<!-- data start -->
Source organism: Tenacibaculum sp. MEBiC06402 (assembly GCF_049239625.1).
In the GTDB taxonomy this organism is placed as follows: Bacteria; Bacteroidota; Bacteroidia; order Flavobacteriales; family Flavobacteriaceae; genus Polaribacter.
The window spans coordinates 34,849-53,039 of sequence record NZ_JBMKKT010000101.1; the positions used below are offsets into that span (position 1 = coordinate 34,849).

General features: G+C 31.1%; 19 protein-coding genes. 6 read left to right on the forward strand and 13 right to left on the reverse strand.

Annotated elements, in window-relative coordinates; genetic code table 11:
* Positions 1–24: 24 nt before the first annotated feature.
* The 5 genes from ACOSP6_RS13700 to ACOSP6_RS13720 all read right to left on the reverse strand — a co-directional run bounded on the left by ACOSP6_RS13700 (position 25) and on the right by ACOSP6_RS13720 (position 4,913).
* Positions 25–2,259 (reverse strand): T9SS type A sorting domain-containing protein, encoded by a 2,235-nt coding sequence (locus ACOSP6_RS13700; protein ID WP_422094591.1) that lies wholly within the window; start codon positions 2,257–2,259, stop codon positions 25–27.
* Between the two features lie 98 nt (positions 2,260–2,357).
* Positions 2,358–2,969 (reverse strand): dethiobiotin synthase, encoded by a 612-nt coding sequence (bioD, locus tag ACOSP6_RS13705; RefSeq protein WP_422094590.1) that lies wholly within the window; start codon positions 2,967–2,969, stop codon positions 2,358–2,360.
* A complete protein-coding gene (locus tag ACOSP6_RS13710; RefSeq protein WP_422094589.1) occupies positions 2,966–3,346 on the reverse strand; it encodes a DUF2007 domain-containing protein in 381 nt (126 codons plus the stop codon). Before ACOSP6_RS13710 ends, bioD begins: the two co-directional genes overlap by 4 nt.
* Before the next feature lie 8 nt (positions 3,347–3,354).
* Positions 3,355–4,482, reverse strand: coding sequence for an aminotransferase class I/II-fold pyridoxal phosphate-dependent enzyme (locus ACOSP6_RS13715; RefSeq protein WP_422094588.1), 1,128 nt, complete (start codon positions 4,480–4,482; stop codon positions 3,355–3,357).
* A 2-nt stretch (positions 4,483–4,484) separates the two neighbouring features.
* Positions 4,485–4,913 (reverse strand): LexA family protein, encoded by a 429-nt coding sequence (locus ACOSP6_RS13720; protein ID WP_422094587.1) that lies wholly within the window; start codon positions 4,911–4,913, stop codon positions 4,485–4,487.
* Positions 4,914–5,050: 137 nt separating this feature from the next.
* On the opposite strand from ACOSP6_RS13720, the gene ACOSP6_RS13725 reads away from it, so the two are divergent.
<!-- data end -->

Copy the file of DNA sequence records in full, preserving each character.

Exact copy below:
Source organism: Tenacibaculum sp. MEBiC06402 (assembly GCF_049239625.1).
In the GTDB taxonomy this organism is placed as follows: Bacteria; Bacteroidota; Bacteroidia; order Flavobacteriales; family Flavobacteriaceae; genus Polaribacter.
The window spans coordinates 34,849-53,039 of sequence record NZ_JBMKKT010000101.1; the positions used below are offsets into that span (position 1 = coordinate 34,849).

General features: G+C 31.1%; 19 protein-coding genes. 6 read left to right on the forward strand and 13 right to left on the reverse strand.

Annotated elements, in window-relative coordinates; genetic code table 11:
* Positions 1–24: 24 nt before the first annotated feature.
* The 5 genes from ACOSP6_RS13700 to ACOSP6_RS13720 all read right to left on the reverse strand — a co-directional run bounded on the left by ACOSP6_RS13700 (position 25) and on the right by ACOSP6_RS13720 (position 4,913).
* Positions 25–2,259 (reverse strand): T9SS type A sorting domain-containing protein, encoded by a 2,235-nt coding sequence (locus ACOSP6_RS13700; protein ID WP_422094591.1) that lies wholly within the window; start codon positions 2,257–2,259, stop codon positions 25–27.
* Between the two features lie 98 nt (positions 2,260–2,357).
* Positions 2,358–2,969 (reverse strand): dethiobiotin synthase, encoded by a 612-nt coding sequence (bioD, locus tag ACOSP6_RS13705; RefSeq protein WP_422094590.1) that lies wholly within the window; start codon positions 2,967–2,969, stop codon positions 2,358–2,360.
* A complete protein-coding gene (locus tag ACOSP6_RS13710; RefSeq protein WP_422094589.1) occupies positions 2,966–3,346 on the reverse strand; it encodes a DUF2007 domain-containing protein in 381 nt (126 codons plus the stop codon). Before ACOSP6_RS13710 ends, bioD begins: the two co-directional genes overlap by 4 nt.
* Before the next feature lie 8 nt (positions 3,347–3,354).
* Positions 3,355–4,482, reverse strand: coding sequence for an aminotransferase class I/II-fold pyridoxal phosphate-dependent enzyme (locus ACOSP6_RS13715; RefSeq protein WP_422094588.1), 1,128 nt, complete (start codon positions 4,480–4,482; stop codon positions 3,355–3,357).
* A 2-nt stretch (positions 4,483–4,484) separates the two neighbouring features.
* Positions 4,485–4,913 (reverse strand): LexA family protein, encoded by a 429-nt coding sequence (locus ACOSP6_RS13720; protein ID WP_422094587.1) that lies wholly within the window; start codon positions 4,911–4,913, stop codon positions 4,485–4,487.
* Positions 4,914–5,050: 137 nt separating this feature from the next.
* On the opposite strand from ACOSP6_RS13720, the gene ACOSP6_RS13725 reads away from it, so the two are divergent.